Cynomys mexicanusMexican prairie dog

Geographic Range

The Mexican prairie dog (Cynomys mexicanus) is endemic to Mexico in a restricted range of approximately 500 km² in northwestern Mexico, in the states of Coahuila, Nuevo Leon, and San Luis Potosi. Historically, they were also found in the state of Zacatecas. Currently, 74% of their range is found in Nuevo Leon, 24% in Coahuila, and only 2% in San Luis Potosi. Their distribution is limited to the north and west by the Sierra Madre Oriental, and to the south and east by semi-arid hills and grasslands. They have not been introduced anywhere else in the world. (Ceballos, et al., 1993; Mead, et al., 2010; Trevino-Villareal and Grant, 1998)


The Mexican prairie dog is found at elevations between 1600 and 2200 meters. The species is restricted to 6 large, arid grassland valleys and intermontane basins in Mexico, specifically the Mexican Plateau. These grasslands are found at the base of larger valleys and basins, and form one phase of a semi-arid shrub mosaic. They are strongly associated with outcrops of gypsum soils, which are of low productivity. The gypsum rock found in these soils originate from eroded marine sediments deposited during the Pleistocene. The habitat is commonly surrounded by arid scrub and contains short grasses typical of calcareous and gypsophyllum soils such as creeping muhly (Muhlenbergia repens) and burrograss (Scleropogon brevifolius). Mexican prairie dogs excavate exploratory burrows in rocky, sandy, and clay soils; however, very sandy soils are unfavorable for burrowing. They may be able to colonize or re-colonize former croplands if the soil composition provides good structural support and depth for burrowing. Prairie dogs of all species avoid steeply sloped areas due to decreased predator detection in these habitats. In addition, sloped environments are often very rocky and thus provide poor habitat for fossorial animals. (Ceballos, et al., 1993; Mead, et al., 2010; Scott-Morales, et al., 2004; Trevino-Villarreal, et al., 1997; Yeaton and Flores-Flores, 2006)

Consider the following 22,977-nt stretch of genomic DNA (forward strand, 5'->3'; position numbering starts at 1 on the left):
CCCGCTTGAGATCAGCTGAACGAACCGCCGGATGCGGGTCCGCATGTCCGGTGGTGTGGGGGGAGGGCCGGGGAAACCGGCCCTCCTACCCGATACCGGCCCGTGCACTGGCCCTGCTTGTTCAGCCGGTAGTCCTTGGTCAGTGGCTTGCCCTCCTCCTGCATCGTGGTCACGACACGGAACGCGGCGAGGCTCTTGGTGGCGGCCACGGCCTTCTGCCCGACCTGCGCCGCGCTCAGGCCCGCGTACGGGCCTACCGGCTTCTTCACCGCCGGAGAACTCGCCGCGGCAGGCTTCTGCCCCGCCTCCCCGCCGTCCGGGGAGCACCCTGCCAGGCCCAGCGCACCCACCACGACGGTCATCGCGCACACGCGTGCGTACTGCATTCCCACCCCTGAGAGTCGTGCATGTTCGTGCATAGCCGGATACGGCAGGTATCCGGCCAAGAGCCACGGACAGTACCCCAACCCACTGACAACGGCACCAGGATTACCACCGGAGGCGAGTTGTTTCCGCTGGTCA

• Range elevation
    1600 to 2200 m
    5249.34 to 7217.85 ft

Physical Description